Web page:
Crab Pots, Eel Spears, and Fish Nets : Seasonal Changes in Watermen's Work
Object Name:
Six Prong Eel Spear
Description of Object:
This spear has a flat, metal head with a central unbarbed prong and six barbed prongs on either side. At some point the furthest most right barbed prong became separated from the metal head. This head is not attached to a tapered pole as eels spears typically were.
About the Object:
This is a spear for catching the American Eel (Anguilla rostrata). It is most likely cast iron, and measures 15.9 inches (403 mm) from mounting socket to the tip of the center blade. Handles range from 10-20 feet in length. When thrust into mud, the tynes capture the eel because of its natural inclination to twist back and forth. Eels prefer muddy bottoms and calm waters. They are nocturnal, and during the day hide under rocks or in mud. Spears are used particularly in the colder months when eels burrow into the mud and reamain inactive.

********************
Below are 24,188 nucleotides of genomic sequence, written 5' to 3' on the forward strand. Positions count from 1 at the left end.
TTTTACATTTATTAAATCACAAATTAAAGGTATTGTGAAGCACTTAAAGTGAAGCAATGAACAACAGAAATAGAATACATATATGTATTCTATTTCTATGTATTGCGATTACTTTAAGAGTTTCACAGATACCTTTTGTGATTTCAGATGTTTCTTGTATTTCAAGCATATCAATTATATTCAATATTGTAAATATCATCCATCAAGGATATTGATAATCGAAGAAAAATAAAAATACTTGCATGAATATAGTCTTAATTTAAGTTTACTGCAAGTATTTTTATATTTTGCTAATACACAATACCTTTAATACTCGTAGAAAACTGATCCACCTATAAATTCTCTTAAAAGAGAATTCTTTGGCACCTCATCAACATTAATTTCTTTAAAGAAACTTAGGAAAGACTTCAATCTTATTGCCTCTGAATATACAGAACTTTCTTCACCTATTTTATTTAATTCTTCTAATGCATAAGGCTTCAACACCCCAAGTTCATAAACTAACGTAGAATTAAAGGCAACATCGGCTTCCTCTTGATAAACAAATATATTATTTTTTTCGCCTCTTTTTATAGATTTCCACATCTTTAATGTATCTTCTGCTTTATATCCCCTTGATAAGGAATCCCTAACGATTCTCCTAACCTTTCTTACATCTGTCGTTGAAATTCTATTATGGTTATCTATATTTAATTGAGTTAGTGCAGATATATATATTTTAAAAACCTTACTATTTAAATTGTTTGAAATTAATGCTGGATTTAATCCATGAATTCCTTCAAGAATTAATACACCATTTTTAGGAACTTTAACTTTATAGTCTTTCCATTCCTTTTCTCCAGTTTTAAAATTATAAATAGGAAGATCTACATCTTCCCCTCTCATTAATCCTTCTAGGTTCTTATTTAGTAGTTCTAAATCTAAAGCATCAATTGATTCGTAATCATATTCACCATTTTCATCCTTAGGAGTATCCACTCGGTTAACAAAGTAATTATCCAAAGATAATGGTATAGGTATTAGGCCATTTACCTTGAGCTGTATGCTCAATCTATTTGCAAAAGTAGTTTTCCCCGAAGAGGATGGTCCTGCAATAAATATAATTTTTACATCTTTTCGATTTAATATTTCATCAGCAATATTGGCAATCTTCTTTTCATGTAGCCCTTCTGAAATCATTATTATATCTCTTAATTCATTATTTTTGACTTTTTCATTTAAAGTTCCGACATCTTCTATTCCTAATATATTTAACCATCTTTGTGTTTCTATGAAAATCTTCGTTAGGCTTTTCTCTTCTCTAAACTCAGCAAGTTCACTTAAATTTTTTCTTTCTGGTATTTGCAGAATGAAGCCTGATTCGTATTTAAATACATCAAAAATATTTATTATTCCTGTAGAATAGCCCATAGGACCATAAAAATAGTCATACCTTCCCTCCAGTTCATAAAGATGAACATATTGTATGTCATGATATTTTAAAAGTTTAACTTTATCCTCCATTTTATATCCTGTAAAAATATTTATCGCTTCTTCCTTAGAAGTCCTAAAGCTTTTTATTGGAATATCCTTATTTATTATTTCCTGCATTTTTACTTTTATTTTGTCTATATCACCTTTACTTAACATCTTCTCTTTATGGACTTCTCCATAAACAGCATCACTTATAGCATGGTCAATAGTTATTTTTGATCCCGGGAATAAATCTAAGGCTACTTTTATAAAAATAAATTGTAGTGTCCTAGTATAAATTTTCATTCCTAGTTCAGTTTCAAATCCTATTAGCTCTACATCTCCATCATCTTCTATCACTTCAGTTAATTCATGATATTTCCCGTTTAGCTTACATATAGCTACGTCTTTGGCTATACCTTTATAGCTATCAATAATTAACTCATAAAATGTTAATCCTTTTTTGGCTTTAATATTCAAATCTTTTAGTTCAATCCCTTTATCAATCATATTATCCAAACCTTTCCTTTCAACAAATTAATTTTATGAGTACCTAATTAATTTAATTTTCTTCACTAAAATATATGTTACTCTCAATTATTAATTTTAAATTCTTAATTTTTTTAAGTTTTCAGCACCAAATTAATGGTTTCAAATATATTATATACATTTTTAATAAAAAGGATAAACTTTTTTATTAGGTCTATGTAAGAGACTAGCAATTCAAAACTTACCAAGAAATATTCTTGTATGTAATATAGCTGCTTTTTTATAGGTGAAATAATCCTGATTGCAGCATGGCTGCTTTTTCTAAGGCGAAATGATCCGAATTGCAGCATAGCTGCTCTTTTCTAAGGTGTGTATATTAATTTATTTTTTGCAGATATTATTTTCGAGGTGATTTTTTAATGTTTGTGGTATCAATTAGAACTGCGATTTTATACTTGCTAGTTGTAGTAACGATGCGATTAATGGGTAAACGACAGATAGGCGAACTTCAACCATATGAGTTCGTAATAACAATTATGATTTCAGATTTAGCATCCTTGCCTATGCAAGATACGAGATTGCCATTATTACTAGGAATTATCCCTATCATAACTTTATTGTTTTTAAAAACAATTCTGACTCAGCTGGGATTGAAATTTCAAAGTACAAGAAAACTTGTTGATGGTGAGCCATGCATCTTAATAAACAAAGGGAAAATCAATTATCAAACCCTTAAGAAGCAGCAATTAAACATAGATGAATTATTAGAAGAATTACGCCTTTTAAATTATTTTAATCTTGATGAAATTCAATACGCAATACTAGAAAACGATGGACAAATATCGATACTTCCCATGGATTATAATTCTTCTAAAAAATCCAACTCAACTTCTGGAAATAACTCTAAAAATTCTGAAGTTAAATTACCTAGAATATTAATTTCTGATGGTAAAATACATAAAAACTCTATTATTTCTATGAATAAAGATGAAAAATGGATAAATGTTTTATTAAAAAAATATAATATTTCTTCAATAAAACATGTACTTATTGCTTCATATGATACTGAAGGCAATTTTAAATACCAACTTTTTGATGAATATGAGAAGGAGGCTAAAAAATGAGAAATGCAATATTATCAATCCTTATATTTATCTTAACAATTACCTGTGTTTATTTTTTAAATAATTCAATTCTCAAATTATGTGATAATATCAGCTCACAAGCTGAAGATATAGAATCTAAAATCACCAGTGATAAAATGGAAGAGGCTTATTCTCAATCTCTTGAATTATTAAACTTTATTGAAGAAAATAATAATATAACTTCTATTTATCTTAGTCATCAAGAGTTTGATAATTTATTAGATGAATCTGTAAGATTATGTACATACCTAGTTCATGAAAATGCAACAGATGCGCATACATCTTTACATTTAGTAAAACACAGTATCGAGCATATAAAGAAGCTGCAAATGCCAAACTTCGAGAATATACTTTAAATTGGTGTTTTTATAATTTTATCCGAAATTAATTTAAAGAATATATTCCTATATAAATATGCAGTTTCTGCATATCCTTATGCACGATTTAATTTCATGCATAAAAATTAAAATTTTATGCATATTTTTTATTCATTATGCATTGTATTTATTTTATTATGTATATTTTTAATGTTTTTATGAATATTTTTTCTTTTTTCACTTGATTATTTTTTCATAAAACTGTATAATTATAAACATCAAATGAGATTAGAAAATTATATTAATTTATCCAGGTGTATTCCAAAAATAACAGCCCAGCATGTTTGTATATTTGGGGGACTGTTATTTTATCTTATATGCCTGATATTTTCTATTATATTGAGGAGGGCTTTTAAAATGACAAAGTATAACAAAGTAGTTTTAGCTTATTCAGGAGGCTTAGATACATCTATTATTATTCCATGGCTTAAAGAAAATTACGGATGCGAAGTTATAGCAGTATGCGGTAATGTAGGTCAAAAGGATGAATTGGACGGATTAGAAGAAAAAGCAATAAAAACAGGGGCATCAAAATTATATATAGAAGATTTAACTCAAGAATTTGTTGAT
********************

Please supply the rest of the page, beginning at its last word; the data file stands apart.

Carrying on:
More Information:
The American Eel stock is considered depleted by the ASMFC. In Maryland, glass eel and elver fisheries are prohibited. The size minimum is 9 inches. A commercial fishery seasonal closure was introduced in 2014, and small eel pot mesh sizes are being eliminated. Commercial crabbers may harvest eel for trotline bait and the daily recreational creel is 25 eels. The record high catch of 918,000 lbs. was recorded in 2010. This fell to 568,000 lbs. in 2013. Stock depletion is likely due to a combination of fishing pressure, habitat loss from damming and development, hydroelectric turbines, pollution, parasites, and disease.
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American eelAmerican eel